BB: For Stargirl, in her superhero life, she doesn’t start out great. She is a rookie. It takes practice. In her school and social life, at first it’s very difficult for her. She doesn’t have a table to sit at for lunch, she doesn’t have friends, but through time and work she finds that good friend group. Also with her family, she is not open-minded to Pat being a father figure, she’s closed off to it.
Once she starts giving it a little bit more time and attention, their relationship starts to thrive. Courtney references the superheroes not starting out at “the best” but I think it can reflect in all parts of life. Things take work, time and effort, whether its socialize, family, or being a superhero.
I am an ambassador with JDRF (Juvenile Diabetes Research Foundation). I started to work with them when I was filming “Bella and the Bulldogs.”
On “Stargirl,” [actor] Cameron Gellman … is also a Type 1 diabetic. We have been collaborating with JDRF together: two TV superhero diabetics! People’s experience with Type 1 diabetes is so similar yet so different, so I think Cameron and I being able to advocate together, without different experiences, will allow us to connect and extend to even more people.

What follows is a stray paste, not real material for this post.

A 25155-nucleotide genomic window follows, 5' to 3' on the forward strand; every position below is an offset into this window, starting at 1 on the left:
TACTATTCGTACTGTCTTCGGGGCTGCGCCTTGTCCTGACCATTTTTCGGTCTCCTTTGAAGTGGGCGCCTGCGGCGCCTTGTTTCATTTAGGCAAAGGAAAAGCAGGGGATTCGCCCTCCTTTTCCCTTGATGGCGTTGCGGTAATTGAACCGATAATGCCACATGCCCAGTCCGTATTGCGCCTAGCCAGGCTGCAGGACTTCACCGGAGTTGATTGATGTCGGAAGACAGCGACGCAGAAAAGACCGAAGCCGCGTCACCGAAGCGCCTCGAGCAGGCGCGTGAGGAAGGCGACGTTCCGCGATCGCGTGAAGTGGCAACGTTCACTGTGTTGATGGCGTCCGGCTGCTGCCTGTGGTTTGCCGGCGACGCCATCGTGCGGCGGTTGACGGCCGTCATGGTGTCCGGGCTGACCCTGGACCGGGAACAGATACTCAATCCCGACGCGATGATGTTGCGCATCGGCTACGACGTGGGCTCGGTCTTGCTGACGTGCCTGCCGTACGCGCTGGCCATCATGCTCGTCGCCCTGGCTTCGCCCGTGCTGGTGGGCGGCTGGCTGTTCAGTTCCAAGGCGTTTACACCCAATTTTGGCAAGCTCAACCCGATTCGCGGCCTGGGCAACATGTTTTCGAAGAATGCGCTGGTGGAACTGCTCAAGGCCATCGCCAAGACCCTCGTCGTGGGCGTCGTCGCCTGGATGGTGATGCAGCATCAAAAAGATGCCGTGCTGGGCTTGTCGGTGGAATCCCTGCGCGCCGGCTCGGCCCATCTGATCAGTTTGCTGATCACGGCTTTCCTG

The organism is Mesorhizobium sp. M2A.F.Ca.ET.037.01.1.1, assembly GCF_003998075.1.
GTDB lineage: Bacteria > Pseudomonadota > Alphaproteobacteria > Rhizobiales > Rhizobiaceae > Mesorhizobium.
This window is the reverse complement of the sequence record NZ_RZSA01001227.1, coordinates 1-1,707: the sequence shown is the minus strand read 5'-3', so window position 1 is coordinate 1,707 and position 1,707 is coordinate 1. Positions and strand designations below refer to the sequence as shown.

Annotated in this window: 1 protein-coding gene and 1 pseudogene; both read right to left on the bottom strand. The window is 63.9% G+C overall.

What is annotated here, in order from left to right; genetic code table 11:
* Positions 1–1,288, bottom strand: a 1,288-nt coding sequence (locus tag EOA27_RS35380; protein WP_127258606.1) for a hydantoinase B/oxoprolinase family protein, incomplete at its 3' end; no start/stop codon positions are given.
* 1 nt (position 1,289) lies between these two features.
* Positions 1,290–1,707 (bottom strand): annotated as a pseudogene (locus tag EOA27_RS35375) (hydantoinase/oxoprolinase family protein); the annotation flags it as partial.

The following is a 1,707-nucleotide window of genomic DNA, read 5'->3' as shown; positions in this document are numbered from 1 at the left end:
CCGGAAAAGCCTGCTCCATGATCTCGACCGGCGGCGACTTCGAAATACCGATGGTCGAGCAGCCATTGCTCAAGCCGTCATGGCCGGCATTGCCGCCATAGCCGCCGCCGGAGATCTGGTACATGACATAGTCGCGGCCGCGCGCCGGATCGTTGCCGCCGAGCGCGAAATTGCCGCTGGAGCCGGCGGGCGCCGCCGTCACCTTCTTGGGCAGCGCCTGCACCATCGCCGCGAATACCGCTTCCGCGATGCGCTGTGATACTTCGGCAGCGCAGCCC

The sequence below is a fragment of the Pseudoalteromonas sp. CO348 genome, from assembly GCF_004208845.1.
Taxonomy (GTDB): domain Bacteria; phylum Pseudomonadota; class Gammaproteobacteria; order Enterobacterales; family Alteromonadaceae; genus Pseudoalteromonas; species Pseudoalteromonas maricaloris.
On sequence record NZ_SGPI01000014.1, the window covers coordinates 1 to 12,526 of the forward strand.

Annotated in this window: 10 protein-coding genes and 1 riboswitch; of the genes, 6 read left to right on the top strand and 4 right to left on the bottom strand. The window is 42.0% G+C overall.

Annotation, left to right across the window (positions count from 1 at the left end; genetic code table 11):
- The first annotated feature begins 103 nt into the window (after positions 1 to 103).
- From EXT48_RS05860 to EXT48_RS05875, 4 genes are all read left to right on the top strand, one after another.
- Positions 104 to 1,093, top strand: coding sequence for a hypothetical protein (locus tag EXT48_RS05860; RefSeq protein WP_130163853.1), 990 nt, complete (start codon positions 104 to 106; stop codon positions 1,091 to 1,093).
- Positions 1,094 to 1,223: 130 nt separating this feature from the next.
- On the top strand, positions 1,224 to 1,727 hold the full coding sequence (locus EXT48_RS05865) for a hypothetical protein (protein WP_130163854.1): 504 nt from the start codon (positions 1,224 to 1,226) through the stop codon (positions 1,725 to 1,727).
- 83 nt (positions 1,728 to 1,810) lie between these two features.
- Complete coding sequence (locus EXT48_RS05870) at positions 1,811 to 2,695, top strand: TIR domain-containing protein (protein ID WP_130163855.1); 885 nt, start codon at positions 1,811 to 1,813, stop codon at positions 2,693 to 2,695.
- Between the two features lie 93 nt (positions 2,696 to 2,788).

LN: I loved your 21st birthday video celebration on Instagram. Is Instagram, the best way for your fans to find you on the web and follow what you’re doing next?
New “Stargirl” episodes are released on Tuesdays on the CW. Stream next day for free on the CW app.
The coronavirus pandemic and the response by federal, state and local authorities is fast-moving. During this time, Ms. is keeping a focus on aspects of the crisis—especially as it impacts women and their families—often not reported by mainstream media. If you found this article helpful, please consider supporting our independent reporting and truth-telling for as little as $5 per month.